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Medieval port

22 September 2008 by Stephen

Black and white line drawing of a shoreline with a castle, small houes and several ships and boats.

Liverpool 1350. Image courtesy Liverpool Daily Post and Echo

The Middle Ages may not be one of my favourite periods of history but aspects of life in those far-off times hold a certain fascination. There were battles among warring barons on English soil and if a battle axe or arrow didn’t get you then plague or disease might. Then, as now, there was always fishing.

Liverpool had a fleet of only around 20 ships in the Middle Ages after King John signed the letters patent (charter) establishing the borough in 1207. Voyages were made to Spain and France but most trade was with local ports on the Lancashire coast, Wales and Ireland.

A replica of King John’s charter is on display in the Magical History Tour exhibition at Merseyside Maritime Museum marking Liverpool’s 800th anniversary last year.  It is only a small document but it has huge significance. John wanted Liverpool as an embarkation port for English troops and supplies needed to invade Ireland.

A new town of seven streets was laid out near the Pool, a creek which gave Liverpool its name. Many settlers came from nearby areas such as West Derby to live in the new borough. For some people it was a chance to start a new life free from the control of local lords. Only about 1,000 people lived in Liverpool in 1300 and the population remained that size until the1600s.

On display, and shown here, is a 19th century artist’s impression of Liverpool about 1350 showing the Tower and coastline in its original state before the town developed.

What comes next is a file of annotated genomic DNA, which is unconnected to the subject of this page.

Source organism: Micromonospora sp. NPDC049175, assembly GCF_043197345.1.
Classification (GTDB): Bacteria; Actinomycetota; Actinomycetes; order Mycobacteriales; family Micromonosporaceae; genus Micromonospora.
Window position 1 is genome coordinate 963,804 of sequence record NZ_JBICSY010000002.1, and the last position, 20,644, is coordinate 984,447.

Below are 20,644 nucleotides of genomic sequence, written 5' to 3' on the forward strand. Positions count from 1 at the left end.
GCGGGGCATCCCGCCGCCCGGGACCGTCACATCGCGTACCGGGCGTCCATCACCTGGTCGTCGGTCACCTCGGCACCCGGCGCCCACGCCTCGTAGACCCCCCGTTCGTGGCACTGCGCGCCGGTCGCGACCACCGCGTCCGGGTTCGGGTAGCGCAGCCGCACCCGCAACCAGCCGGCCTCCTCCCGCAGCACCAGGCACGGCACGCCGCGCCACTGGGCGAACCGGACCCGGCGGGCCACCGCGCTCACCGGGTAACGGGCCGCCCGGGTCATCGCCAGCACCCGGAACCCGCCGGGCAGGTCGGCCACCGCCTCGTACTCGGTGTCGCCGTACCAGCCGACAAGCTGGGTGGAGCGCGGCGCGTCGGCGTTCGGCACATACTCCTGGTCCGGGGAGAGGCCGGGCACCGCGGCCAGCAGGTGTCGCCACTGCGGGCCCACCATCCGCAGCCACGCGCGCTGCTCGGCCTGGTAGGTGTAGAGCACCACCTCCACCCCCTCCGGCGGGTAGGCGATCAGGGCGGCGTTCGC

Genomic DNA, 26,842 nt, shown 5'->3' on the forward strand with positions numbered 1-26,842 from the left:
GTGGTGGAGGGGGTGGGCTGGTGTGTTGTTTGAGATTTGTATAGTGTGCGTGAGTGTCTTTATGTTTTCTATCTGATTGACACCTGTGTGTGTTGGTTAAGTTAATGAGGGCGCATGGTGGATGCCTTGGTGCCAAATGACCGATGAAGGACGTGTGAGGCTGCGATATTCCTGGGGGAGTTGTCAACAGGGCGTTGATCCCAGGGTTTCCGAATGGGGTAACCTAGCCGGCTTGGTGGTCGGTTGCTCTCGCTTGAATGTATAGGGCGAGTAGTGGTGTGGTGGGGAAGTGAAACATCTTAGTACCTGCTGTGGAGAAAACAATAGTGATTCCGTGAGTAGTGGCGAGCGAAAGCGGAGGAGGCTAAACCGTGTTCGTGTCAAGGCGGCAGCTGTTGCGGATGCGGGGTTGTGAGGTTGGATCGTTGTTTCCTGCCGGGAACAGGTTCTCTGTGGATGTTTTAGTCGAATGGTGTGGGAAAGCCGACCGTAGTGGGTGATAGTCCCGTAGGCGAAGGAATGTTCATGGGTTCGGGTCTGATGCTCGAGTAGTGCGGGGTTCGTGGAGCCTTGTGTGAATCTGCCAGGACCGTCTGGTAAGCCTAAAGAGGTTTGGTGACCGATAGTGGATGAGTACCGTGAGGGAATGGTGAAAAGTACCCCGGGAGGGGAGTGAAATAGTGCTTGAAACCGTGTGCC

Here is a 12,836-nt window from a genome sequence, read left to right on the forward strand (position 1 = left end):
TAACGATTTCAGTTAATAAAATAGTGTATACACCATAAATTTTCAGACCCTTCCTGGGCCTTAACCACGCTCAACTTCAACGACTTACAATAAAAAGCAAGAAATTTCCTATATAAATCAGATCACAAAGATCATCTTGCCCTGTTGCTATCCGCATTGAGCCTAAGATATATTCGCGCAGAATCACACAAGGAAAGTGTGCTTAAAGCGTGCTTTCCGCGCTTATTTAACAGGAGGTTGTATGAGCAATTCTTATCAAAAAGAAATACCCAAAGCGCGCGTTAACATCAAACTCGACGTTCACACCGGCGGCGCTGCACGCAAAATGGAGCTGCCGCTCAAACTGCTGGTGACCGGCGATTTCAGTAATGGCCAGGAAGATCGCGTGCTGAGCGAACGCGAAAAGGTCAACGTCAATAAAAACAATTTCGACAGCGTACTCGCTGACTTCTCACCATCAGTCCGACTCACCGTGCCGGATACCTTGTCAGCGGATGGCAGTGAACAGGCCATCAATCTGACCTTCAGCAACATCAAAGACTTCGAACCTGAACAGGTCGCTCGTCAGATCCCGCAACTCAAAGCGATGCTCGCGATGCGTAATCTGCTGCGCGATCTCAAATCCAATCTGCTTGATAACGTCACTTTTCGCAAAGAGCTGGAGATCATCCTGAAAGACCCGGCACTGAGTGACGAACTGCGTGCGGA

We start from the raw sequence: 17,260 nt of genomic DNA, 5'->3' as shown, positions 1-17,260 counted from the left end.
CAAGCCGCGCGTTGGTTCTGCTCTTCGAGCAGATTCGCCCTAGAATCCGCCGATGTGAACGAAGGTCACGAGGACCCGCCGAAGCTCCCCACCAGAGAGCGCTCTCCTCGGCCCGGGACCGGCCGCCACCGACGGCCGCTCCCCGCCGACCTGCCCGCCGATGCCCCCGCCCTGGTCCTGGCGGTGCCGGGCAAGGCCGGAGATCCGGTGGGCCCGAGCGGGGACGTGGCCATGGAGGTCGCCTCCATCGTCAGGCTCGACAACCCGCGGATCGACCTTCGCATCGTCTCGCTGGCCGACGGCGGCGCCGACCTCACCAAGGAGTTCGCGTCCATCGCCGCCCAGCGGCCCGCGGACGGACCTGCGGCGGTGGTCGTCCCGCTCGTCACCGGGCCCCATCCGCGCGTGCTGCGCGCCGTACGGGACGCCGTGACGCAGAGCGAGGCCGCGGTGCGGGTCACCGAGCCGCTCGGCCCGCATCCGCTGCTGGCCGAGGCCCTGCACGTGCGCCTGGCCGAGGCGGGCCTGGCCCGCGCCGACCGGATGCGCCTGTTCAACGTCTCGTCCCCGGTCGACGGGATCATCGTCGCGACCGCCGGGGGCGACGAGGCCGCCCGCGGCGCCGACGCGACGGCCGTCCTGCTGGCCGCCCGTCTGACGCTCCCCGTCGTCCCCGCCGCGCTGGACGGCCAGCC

As a port, Liverpool was very much at risk from the spread of disease. An outbreak of the Black Death plague in 1361 wiped out whole families. Their bodies were buried in a mass grave at St Nicholas’s Parish Church which still stands in Chapel Street. The plague struck again in 1558 which wiped out a third of Liverpool’s population.

Fishing was one of early Liverpool’s main industries. Herring, the mainstay of the industry, were caught from small boats between September and November. Exhibits on display include medieval copper alloy barbed fishing hooks, whose design had changed little since the Roman period. Many of these have been found at Meols, on the Wirral, suggesting the importance of fishing to the local economy.There is a lead net sinker used to weight down fishing nets. Lead was readily available from north Wales.

Merseyside Maritime Museum is open seven days a week, admission free. A new Maritime Tale by Stephen Guy appears every Saturday in the Liverpool Echo. A paperback – Mersey Maritime Tales (£3.99) – is available from the museum, newsagents, bookshops or from the Mersey Shop website (£1.50 p&p UK).

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